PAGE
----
Amazon is risking being taken to court by the record labels, but they have one huge advantage that Google lacks: they already account for the lion’s share of CD sales. Google has to move forward with or without the labels, and the music industry may well decide to sit on the sidelines and pout about “theft” rather than build new business models that might actually work; but it still makes for a product that’s less than it could, and should, be.
The Accessory Development Kit is a big deal
The Accessory Development Kit (ADK) for Android was the most important announcement on the first day, if not of the entire conference. And yes, most of those robots wandering around were controlled by Android phones. The time is ripe for a wave of creativity around interfacing external devices to phones and tablets. It’s a game changer. A phone or a tablet can become a personal data collection device, a general control, whatever you can imagine. While I don’t use an exercise bike, using a phone to record and track your progress, save exercise programs, and so on, is a compelling application.
By choosing Arduino as the hardware platform for the ADK, Google has chosen to make Android hacking as easy as possible, as open as it can be. As Phil Torrone points out, there are already more than 300,000 Arduinos “in the wild”, and a corresponding number of developers already up to speed and ready to hack. I said a “wave of creativity,” but it’s not going to be a wave, it’s going to be a flood. Furthermore, the accessory API takes Android into territory that the iOS world is unlikely to explore. I cannot imagine Apple allowing an iOS attachment that is not Apple-branded.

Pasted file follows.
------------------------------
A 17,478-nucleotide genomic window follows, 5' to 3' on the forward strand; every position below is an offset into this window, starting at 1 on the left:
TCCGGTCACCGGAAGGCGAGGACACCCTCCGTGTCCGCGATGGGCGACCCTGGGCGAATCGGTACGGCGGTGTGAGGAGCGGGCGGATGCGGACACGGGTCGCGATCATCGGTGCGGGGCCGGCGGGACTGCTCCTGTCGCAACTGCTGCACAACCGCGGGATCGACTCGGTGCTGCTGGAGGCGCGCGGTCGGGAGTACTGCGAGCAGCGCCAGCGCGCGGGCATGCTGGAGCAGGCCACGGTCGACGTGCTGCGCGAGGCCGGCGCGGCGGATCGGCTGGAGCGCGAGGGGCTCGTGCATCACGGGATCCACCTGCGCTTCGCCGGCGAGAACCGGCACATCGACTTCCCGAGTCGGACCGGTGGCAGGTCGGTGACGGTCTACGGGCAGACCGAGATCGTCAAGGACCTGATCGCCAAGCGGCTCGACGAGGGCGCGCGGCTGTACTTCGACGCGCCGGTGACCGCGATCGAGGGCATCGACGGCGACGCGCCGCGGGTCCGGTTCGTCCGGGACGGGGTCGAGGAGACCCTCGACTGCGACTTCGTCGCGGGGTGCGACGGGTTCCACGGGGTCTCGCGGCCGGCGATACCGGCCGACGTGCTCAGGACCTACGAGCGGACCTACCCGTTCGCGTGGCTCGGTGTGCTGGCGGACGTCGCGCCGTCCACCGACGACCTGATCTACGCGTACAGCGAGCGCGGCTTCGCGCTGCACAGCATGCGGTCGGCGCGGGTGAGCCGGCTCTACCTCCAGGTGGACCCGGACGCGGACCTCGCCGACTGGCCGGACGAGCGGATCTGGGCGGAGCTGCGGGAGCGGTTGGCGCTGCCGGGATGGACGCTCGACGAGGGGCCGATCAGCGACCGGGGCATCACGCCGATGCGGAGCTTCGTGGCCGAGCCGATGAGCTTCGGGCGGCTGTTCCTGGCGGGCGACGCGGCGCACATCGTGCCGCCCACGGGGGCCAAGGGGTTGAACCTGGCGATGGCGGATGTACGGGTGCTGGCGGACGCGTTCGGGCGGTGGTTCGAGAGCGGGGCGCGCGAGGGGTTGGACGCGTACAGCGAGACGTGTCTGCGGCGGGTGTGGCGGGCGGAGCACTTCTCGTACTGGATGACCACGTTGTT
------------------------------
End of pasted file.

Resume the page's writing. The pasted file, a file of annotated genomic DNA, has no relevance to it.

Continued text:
The second day’s keynotes focused on Chrome, ChromeOS, and Chromebooks. I never got one of last year’s experimental CR48 Chromebooks; the unit they’ll be sending to attendees later in the year sounds much more impressive. I find the Chromebook vision compelling, because it delivers on something I’ve long thought was necessary. I have several laptop, desktop, and tablet computers in my household (more than there are people), and I also take care of my mother’s computing needs (limited to email). All this hardware requires a lot of local management: backups, virus protection, software installation, updates, all the hassle that we’re all familiar with. In an ideal world, all of these tasks would be handled by professionals. I know few users, even the most sophisticated, who have adequate backups. I also know few users who haven’t lost photos, music, documents, whatever when a disk suddenly fails. I survived my last disk failure unscathed, thanks to Apple’s TimeMachine. But the answer isn’t better backup software and better backup devices, particularly when computing equipment is so mobile. The answer is to put these functions back where they belong: in a data center, managed by professionals. ChromeOS is very much the right vision.